The benefits of mentoring can be applied to a broad range of objectives, what your mentor-mentee relationships aim to achieve will be dependent on the individuals involved and the business context too. Need some inspiration? Here are five common purposes of mentoring in the workplace:
We often celebrate that we’re living in an era of flatter organisations, where middle and micro management are cut down and we have direct levels of communications.
However, with these limiting the more formalised and traditional workplace mentoring program, it really increases the onus for mentoring and leadership to become behaviours we all show in our day-to-day.
As L&D and leadership teams, your role is to set the guidelines and provide the tools for people to participate in peer and self-mentoring, so that not every interaction is a formal touch point. Is the feedback culture open? Is there psychological safety for people to try new things and fail? Are they empowered to run with ideas as they build mentoring relationships with each other, rather than running everything by a manager.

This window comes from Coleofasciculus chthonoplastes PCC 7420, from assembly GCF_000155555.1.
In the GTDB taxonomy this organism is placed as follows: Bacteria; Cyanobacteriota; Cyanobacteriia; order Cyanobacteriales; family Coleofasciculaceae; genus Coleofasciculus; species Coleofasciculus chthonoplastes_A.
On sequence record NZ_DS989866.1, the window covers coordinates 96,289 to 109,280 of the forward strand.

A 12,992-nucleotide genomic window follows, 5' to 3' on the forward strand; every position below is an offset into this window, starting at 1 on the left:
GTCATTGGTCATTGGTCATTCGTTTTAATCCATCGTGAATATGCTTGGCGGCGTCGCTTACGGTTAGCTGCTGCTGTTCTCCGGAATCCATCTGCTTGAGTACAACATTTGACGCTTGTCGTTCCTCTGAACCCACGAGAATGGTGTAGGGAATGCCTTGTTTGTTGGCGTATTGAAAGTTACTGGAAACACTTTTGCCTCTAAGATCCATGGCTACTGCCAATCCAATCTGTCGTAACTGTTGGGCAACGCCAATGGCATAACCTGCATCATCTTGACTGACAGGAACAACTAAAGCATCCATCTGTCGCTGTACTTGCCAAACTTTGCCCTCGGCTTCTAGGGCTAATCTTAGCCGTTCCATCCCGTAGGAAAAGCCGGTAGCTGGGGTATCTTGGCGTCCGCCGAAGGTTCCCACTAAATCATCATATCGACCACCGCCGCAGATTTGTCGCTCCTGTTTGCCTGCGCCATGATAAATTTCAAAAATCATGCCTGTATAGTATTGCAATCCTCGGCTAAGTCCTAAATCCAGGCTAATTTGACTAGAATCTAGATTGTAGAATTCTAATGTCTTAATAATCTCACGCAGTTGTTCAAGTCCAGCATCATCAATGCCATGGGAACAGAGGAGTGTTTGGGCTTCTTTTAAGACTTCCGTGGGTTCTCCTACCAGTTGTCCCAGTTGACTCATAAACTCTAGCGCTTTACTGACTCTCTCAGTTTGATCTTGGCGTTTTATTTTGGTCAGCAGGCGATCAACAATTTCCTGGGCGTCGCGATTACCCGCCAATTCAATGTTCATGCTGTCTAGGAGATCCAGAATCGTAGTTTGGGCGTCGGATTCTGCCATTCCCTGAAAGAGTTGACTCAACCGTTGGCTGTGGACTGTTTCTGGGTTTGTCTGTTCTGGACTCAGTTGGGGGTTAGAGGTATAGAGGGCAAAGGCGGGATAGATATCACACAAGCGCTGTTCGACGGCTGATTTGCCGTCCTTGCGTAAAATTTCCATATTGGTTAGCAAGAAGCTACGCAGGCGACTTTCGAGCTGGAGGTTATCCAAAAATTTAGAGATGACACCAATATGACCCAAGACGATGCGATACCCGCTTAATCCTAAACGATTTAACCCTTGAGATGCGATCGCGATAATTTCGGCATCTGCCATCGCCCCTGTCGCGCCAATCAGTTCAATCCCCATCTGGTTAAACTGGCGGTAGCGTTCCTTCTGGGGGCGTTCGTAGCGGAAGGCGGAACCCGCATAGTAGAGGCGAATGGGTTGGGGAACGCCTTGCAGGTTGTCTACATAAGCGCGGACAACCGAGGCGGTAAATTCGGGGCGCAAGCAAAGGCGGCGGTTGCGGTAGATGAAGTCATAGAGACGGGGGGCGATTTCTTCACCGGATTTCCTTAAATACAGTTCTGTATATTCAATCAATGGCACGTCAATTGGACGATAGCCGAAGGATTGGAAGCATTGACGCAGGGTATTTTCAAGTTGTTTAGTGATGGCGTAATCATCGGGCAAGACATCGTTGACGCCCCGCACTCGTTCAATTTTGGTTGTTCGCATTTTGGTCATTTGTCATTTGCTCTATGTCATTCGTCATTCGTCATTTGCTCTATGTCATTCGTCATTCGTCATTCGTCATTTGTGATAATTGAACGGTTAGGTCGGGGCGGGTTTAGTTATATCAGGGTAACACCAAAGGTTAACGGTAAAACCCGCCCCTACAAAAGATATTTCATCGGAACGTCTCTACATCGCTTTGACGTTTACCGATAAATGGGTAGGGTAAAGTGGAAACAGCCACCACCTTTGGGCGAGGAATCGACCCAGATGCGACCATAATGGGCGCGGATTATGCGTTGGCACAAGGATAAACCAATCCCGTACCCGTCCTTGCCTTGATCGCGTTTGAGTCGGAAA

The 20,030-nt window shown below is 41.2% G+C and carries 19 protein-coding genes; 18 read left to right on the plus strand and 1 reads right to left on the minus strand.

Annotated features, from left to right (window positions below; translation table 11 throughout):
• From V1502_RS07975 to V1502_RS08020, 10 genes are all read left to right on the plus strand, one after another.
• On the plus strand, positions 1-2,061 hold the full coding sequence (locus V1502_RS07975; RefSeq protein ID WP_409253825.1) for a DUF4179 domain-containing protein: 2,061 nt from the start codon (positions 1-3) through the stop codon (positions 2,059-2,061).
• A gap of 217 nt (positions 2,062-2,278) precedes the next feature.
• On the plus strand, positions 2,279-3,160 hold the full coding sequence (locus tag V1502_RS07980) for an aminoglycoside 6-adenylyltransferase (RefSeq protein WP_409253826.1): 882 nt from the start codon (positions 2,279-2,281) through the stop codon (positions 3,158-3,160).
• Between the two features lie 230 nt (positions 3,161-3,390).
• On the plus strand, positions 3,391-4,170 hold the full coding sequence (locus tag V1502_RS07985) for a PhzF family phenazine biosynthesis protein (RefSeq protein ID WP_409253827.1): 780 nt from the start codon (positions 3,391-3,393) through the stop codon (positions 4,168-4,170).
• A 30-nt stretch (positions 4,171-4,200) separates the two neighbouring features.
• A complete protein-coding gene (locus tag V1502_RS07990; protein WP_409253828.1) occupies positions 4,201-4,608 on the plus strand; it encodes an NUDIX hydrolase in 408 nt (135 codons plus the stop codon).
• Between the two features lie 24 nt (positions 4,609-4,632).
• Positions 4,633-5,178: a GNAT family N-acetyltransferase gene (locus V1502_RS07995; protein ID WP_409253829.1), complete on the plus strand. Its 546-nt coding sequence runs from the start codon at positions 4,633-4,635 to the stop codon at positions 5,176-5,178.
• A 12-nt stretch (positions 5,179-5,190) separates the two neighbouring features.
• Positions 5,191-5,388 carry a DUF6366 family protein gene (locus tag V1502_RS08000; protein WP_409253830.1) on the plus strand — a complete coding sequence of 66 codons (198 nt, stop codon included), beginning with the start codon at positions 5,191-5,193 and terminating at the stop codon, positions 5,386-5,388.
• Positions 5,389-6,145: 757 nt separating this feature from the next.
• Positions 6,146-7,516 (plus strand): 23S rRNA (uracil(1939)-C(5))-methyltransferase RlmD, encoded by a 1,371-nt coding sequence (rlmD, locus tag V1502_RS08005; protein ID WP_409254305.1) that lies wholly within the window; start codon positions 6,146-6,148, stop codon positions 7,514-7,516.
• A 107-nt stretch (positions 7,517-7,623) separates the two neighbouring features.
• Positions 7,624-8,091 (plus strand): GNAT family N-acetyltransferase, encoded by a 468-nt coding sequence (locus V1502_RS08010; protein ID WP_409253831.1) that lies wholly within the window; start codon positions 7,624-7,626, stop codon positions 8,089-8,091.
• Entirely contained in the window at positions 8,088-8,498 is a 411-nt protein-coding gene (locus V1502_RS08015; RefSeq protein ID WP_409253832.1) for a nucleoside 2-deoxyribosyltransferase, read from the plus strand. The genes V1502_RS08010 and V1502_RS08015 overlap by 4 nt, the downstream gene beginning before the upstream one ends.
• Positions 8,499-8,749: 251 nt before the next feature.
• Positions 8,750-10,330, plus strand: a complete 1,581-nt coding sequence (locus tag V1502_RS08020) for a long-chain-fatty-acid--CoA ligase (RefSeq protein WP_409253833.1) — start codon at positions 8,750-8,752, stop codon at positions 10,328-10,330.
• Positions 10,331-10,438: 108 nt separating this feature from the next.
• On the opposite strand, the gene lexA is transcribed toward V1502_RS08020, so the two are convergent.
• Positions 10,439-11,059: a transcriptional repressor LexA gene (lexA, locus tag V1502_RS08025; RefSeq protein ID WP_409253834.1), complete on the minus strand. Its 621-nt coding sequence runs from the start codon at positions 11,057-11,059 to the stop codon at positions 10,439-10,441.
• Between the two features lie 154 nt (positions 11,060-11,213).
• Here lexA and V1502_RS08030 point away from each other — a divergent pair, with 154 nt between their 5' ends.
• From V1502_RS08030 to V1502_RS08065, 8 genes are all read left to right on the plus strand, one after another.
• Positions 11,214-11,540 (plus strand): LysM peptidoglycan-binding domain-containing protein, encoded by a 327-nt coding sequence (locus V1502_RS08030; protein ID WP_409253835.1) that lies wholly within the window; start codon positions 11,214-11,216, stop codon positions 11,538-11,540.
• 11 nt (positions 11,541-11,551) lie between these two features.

Mentoring in the workplace is all about building the right partnerships — and HowNow simplifies that process for you.
We’ll empower you to identify internal experts, measure skills and make intelligent mentor-mentee matches. From there, you can create learning pathways, assign learning resources, and track progress all through the same easy interface.
Sign up for a demo, and we’ll happily show you around your mentoring program’s new favourite support system!